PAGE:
“I want to stress that we're not doing this transaction simply as a tax transaction,” he told investors on a conference call.
Later, on CNBC-TV, Read called the merger “a great deal for America,” where the new firm would have 40,000 employees.
Allergan has about 2,100 employees in Irvine and 300 in Corona out of a worldwide workforce of 30,000.
“We will continue to pump in $9 billion globally into research, mostly in the United States,” Read said. “These sort of resources are being brought together to cure major illnesses for humanity.”
Pfizer is known for the cholesterol-lowering medication Lipitor and the male erectile dysfunction drug Viagra.
Allergan was acquired in March by the Irish drugmaker Actavis in a $66-billion deal that thwarted a takeover attempt by Valeant Pharmaceuticals International Inc. The new company kept the Allergan name.
The Pfizer deal values Allergan at $363.63 a share, about 30% more than its price when reports of a deal first surfaced last month.
Allergan shareholders would get 11.3 shares of the new company for each of their shares. Pfizer shareholders would get one share of the new company's stock for each of their shares, but have the option of receiving cash, up to a total of $12 billion, for some or all of their shares.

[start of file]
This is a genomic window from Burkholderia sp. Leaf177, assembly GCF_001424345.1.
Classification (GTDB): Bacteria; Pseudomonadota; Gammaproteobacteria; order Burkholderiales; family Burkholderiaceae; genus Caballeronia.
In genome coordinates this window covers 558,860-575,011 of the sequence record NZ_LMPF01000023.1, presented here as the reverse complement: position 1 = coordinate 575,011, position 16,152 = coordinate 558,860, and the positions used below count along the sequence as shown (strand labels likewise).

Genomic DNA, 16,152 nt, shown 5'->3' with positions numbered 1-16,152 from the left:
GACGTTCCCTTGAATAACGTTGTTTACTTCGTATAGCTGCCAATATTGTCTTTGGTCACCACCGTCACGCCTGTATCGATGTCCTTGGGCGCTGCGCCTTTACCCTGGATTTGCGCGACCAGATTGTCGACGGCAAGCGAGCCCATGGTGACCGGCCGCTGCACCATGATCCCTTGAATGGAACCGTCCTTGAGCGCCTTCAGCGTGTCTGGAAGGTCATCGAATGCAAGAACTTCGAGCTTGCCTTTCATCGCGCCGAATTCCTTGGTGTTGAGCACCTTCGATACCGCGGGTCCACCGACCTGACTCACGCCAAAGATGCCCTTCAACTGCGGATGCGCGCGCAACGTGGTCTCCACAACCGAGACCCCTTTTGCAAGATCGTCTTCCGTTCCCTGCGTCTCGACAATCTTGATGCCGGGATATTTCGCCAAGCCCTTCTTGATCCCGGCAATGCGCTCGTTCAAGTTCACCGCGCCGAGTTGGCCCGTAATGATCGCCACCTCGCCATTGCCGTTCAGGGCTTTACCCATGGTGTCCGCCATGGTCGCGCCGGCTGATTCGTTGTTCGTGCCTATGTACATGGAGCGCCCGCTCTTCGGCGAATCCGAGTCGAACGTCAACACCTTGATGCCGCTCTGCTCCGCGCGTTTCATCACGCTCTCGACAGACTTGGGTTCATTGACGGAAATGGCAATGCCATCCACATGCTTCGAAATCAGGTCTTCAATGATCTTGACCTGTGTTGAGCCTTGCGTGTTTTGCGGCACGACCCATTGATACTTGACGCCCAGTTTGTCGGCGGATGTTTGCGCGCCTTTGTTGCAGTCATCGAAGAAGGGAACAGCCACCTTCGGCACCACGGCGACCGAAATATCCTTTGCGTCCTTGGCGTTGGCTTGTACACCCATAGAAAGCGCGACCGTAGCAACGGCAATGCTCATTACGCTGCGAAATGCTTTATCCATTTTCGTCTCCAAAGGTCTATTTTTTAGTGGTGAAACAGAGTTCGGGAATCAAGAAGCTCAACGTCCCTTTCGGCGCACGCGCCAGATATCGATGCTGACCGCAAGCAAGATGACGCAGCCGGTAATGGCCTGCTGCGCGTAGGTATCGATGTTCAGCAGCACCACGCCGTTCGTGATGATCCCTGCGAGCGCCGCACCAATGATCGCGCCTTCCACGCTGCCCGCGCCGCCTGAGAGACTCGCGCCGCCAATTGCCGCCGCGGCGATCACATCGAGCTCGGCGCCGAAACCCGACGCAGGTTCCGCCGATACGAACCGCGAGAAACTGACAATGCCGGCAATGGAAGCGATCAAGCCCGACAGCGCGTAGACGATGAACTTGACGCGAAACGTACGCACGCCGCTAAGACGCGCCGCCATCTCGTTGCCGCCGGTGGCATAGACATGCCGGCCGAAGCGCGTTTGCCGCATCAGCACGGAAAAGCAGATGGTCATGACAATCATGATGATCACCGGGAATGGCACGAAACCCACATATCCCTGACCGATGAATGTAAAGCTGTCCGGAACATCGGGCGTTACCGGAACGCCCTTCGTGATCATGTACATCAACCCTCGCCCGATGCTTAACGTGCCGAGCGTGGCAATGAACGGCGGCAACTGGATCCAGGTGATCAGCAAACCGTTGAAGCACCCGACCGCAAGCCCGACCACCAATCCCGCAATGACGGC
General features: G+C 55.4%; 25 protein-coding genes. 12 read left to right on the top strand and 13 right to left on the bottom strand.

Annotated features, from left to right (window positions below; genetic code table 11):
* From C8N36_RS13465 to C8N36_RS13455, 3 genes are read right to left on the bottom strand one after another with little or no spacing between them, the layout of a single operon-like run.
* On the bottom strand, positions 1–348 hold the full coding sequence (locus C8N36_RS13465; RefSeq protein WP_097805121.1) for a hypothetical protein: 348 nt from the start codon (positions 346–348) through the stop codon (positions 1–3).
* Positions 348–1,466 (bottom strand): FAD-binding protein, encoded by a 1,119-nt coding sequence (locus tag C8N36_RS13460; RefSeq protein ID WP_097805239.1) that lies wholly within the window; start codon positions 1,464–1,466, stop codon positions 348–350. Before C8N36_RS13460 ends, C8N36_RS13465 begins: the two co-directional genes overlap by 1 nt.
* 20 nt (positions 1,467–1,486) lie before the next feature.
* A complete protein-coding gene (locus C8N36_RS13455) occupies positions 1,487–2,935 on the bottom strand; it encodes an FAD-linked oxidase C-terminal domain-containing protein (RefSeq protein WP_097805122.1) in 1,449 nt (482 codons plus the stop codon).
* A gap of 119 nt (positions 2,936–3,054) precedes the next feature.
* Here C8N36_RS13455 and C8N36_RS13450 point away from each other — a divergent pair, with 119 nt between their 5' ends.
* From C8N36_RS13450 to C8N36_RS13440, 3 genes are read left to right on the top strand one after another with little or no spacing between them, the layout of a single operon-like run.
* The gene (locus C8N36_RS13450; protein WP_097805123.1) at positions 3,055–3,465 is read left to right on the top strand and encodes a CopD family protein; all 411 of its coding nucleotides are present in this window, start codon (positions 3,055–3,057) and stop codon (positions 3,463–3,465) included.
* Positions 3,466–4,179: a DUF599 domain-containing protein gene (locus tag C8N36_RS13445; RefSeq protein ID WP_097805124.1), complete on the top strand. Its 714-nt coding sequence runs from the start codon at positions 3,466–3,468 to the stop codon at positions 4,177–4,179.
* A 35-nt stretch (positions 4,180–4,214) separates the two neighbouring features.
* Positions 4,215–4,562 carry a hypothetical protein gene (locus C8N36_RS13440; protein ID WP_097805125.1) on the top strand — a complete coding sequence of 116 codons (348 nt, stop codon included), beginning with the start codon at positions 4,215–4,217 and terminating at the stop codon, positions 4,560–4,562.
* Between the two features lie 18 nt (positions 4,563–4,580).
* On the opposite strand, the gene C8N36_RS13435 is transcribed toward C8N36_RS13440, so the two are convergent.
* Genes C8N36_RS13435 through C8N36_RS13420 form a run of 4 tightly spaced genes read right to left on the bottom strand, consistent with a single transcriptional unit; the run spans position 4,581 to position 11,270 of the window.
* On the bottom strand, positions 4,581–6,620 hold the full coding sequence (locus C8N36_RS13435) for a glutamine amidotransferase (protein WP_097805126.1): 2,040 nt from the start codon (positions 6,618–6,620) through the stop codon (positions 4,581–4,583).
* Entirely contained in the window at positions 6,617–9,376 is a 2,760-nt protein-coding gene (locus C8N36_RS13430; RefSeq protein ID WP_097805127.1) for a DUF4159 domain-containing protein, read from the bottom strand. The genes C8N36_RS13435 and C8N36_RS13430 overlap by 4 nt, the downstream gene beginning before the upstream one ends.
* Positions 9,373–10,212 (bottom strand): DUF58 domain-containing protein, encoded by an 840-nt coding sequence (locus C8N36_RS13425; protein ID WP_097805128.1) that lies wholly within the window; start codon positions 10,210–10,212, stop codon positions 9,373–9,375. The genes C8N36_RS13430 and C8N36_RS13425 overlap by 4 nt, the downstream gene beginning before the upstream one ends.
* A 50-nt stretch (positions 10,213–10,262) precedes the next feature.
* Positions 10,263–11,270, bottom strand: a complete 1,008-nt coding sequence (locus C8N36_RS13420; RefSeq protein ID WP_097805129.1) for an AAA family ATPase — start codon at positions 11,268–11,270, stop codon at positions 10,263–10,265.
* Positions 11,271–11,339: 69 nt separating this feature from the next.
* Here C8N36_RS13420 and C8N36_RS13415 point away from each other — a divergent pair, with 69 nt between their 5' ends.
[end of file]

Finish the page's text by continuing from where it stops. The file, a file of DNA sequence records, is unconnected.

After the deal closes, Pfizer shareholders would own 56% of the combined company. U.S. and European regulators must approve the transaction.
The stock of both companies dropped Monday. Allergan fell $10.76, or 3.4%, to $301.70. Pfizer shares dropped 86 cents, or 2.7%, to $31.32.
Jamie Court, president of advocacy group Consumer Watchdog, worried that the consolidation of two pharmaceutical giants would lead to higher drug prices because of decreased competition.
“Certain patients are going to not only see elevated prices, but potentially a loss of choice,” he said.
On the campaign trail, Sen. Bernie Sanders, the Vermont independent seeking the Democratic presidential nomination, called on the Obama administration to block the deal.
“The Pfizer-Allergan merger would be a disaster for American consumers who already pay the highest prices in the world for prescription drugs,” Sanders said. “It also would allow another major American corporation to hide its profits overseas.”
But industry analyst Richard Purkiss, managing director at investment banker Piper Jaffray, said he thought the merger would have little effect on consumers.
“Pricing is mainly a function of what competition there is, and this doesn't give the company any greater power in most of its categories because they're not particularly overlapping businesses,” he said.